10 Ways to Use an Amazon Echo Dot for Homeschooling – WHS 230

Amazon Echo Dot - 10 Ways to Use an Amazon Echo Dot in Your Homeschool

When the Amazon Echo Dot was originally released many people saw the smart speaker as nothing more than a novelty.

Many people bought it and its older sibling the Amazon Echo and quickly realized how helpful it could be in their day-to-day lives.

The Amazon Echo Dot has a lot of functionality in it that helps with day-to-day activities. With it, you can set reminders, message other people, and buy milk when you’ve run out.

Homeschoolers can make use of the Amazon Echo Dot too. Here are 10 ways to use an Amazon Echo Dot for homeschooling.

As a quick side note, many of these things will work with a Google Home Mini too. Side note: I forgot to include the theme music in this podcast.

Spelling and Definitions

If your kids are constantly asking you how to spell “amoeba” or what existentialism means Alexa has got you covered! All of your kids can ask Alexa how to spell a word or for its definition.

Setting a Timer or Reminders

We use timers a lot in our house. Whether it’s for cooking or playing video games, there’s always a beep, ding, or ring going off for something in our house. You can have multiple timers running simultaneously and Alexa will remind you which timer is going off. It’s very helpful.

Researching Topics

If your kids have ever needed to “just look something up” but all of the screens are in use, Alexa can help with basic research. All you need to do is ask about a specific topic and Alexa will provide a brief overview and sometimes offer additional information. This is very useful if you need to look up one specific fact.

Translate Languages

If your kids are like mine, they like to play around with languages. They can ask Alexa how to say, “I love BTS,” in Korean and impress their fellow ARMY members when they get together to watch YouTube videos.

Solving Math Problems

Your Amazon Echo Dot isn’t going to be solving differential equations any time soon but it can help with simple math problems. Our kids have tried multiplication, division, percentages, and square roots.

Converting Between Units of Measurement

Need to know how many furlongs are in a kilometer? Alexa has got you covered. For those quick conversions, a smart speaker can be very helpful.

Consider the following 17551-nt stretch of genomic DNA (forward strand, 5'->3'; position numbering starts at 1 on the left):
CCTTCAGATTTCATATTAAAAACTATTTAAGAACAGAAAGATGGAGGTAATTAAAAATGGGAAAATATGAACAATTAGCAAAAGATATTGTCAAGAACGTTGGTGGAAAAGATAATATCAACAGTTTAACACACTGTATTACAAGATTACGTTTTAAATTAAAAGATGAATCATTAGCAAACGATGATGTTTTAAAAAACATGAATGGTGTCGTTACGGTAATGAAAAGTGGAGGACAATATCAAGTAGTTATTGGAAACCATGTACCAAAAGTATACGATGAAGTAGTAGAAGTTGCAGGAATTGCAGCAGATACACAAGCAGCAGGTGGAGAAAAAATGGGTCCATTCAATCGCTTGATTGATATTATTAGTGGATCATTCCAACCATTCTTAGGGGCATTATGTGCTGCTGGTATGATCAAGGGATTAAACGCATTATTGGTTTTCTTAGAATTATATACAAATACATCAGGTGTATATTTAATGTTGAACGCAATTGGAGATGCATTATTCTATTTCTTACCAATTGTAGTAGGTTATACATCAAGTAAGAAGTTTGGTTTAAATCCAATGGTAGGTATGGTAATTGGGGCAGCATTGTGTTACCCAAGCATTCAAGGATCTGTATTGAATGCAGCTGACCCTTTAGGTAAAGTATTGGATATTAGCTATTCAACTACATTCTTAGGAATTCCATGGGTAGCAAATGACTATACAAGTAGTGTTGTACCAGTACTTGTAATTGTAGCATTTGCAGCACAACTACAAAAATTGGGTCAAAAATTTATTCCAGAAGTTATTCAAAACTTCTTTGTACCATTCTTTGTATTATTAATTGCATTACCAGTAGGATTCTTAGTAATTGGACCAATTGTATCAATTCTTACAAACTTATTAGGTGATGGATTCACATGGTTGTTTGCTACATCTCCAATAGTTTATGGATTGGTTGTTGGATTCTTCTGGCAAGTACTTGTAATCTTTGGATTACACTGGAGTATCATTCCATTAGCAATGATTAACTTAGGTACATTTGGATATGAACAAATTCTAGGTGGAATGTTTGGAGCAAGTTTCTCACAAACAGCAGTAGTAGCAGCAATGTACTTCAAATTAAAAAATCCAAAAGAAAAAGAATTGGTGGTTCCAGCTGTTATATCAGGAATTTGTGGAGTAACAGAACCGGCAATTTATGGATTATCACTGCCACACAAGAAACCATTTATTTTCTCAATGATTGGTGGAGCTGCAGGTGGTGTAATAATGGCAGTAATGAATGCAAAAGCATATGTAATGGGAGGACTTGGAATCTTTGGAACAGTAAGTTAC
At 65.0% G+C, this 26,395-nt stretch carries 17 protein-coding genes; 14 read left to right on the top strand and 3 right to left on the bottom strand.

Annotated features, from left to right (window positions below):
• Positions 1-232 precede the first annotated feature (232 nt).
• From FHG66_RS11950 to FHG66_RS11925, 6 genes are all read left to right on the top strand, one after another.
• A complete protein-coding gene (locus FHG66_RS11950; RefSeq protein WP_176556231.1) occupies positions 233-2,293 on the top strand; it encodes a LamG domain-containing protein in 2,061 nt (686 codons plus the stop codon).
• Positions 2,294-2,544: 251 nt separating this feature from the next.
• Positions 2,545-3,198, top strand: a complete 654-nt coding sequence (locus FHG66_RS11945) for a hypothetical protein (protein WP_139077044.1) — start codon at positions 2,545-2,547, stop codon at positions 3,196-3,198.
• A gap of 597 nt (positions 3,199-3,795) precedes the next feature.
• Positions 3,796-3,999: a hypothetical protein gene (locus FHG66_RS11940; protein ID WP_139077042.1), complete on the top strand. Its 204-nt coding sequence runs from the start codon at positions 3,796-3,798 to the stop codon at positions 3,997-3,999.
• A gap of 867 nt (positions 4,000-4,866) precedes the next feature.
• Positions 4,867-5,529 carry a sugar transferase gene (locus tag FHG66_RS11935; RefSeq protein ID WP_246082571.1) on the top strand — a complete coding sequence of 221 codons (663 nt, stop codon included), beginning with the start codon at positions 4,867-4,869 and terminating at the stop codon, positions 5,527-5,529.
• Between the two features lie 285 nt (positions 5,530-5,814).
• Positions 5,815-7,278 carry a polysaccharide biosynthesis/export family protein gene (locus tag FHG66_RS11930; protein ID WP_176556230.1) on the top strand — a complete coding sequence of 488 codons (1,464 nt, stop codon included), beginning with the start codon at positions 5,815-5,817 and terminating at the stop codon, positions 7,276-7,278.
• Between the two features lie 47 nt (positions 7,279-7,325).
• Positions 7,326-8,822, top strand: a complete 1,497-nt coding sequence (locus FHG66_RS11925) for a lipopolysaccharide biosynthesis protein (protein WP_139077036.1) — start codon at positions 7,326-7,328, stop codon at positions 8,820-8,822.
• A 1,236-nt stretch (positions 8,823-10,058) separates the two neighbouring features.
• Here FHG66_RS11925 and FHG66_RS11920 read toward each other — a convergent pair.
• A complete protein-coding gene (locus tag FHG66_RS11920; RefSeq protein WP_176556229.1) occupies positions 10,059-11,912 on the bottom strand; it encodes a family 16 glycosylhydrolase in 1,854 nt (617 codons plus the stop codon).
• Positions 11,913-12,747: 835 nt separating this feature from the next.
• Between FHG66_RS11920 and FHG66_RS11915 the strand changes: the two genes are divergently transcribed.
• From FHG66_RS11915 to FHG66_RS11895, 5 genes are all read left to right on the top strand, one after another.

Listening to Educational Podcasts

There are a lot of educational podcasts that you and your family can listen to together. Simply ask Alexa to play a podcast and it will usually find it. If you’re having trouble getting one to play, try using the MyCast skill from Blubrry.

Listening to News for Current Events

Flash briefings are a great way to keep up with current events and news. There’s a flash briefing for Homeschool News Today that you can install right now.

Play Trivia Games

Trivia and guessing games are a great way for kids to test their knowledge or they can provide a much-needed break on a busy homeschooling day. Games like Jeopardy!, Cat Trivia, and The Science Game are a great way to entertain and test your kids’ knowledge.

Install Educational Skills

There are a number of educational skills that can help your kids learn more simply by interacting with Alexa. Educational stories and facts are a question away!

Support this Podcast

It takes a little money to produce a podcast. You can support this podcast financially through Patreon.

Connect Socially!

Leave a Voicemail

You can call 518-290-0228 to leave me a message or use SpeakPipe to record a message with your computer.

Etc.

Want to be notified of any upcoming news regarding the podcast or if I’m speaking in your area? Join my spam-free mailing list. You’ll receive monthly updates and news about future projects and I’ll let you know if I’m speaking in your area at a homeschooling convention.

The Wired Homeschool is a proud member of the Tech Podcast Network. For more family-friendly tech podcasts visit techpodcasts.com

Music for the podcast by Kevin Macleod.

Disclosure of Material Connection: Some of the links in the post above are “affiliate links.” This means if you click on the link and purchase the item, I will receive an affiliate commission. In some cases, I may have been given a free sample of a product to review. I am disclosing this in accordance with the Federal Trade Commission’s 16 CFR, Part 255: “Guides Concerning the Use of Endorsement

Powered by WordPress. Designed by WooThemes

%d bloggers like this: